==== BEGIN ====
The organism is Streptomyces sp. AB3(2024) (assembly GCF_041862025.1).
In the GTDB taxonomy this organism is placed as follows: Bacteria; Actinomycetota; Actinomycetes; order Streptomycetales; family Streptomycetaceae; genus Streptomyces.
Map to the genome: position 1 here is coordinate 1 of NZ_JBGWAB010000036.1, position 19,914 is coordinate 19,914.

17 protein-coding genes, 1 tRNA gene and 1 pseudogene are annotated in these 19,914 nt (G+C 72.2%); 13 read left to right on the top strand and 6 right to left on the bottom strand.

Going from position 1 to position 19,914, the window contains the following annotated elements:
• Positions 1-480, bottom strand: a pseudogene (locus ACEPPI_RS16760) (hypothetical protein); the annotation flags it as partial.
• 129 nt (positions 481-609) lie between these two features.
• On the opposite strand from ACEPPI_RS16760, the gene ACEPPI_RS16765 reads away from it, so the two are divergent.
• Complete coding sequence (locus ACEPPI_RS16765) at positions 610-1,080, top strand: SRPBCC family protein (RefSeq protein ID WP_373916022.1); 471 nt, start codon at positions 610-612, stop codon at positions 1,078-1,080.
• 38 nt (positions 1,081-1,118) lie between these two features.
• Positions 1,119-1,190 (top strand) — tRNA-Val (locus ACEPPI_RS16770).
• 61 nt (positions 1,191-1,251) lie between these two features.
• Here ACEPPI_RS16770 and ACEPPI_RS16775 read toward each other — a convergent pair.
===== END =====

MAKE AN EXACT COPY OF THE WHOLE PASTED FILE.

The organism is Streptomyces sp. AB3(2024) (assembly GCF_041862025.1).
In the GTDB taxonomy this organism is placed as follows: Bacteria; Actinomycetota; Actinomycetes; order Streptomycetales; family Streptomycetaceae; genus Streptomyces.
Map to the genome: position 1 here is coordinate 1 of NZ_JBGWAB010000036.1, position 19,914 is coordinate 19,914.

17 protein-coding genes, 1 tRNA gene and 1 pseudogene are annotated in these 19,914 nt (G+C 72.2%); 13 read left to right on the top strand and 6 right to left on the bottom strand.

Going from position 1 to position 19,914, the window contains the following annotated elements:
• Positions 1-480, bottom strand: a pseudogene (locus ACEPPI_RS16760) (hypothetical protein); the annotation flags it as partial.
• 129 nt (positions 481-609) lie between these two features.
• On the opposite strand from ACEPPI_RS16760, the gene ACEPPI_RS16765 reads away from it, so the two are divergent.
• Complete coding sequence (locus ACEPPI_RS16765) at positions 610-1,080, top strand: SRPBCC family protein (RefSeq protein ID WP_373916022.1); 471 nt, start codon at positions 610-612, stop codon at positions 1,078-1,080.
• 38 nt (positions 1,081-1,118) lie between these two features.
• Positions 1,119-1,190 (top strand) — tRNA-Val (locus ACEPPI_RS16770).
• 61 nt (positions 1,191-1,251) lie between these two features.
• Here ACEPPI_RS16770 and ACEPPI_RS16775 read toward each other — a convergent pair.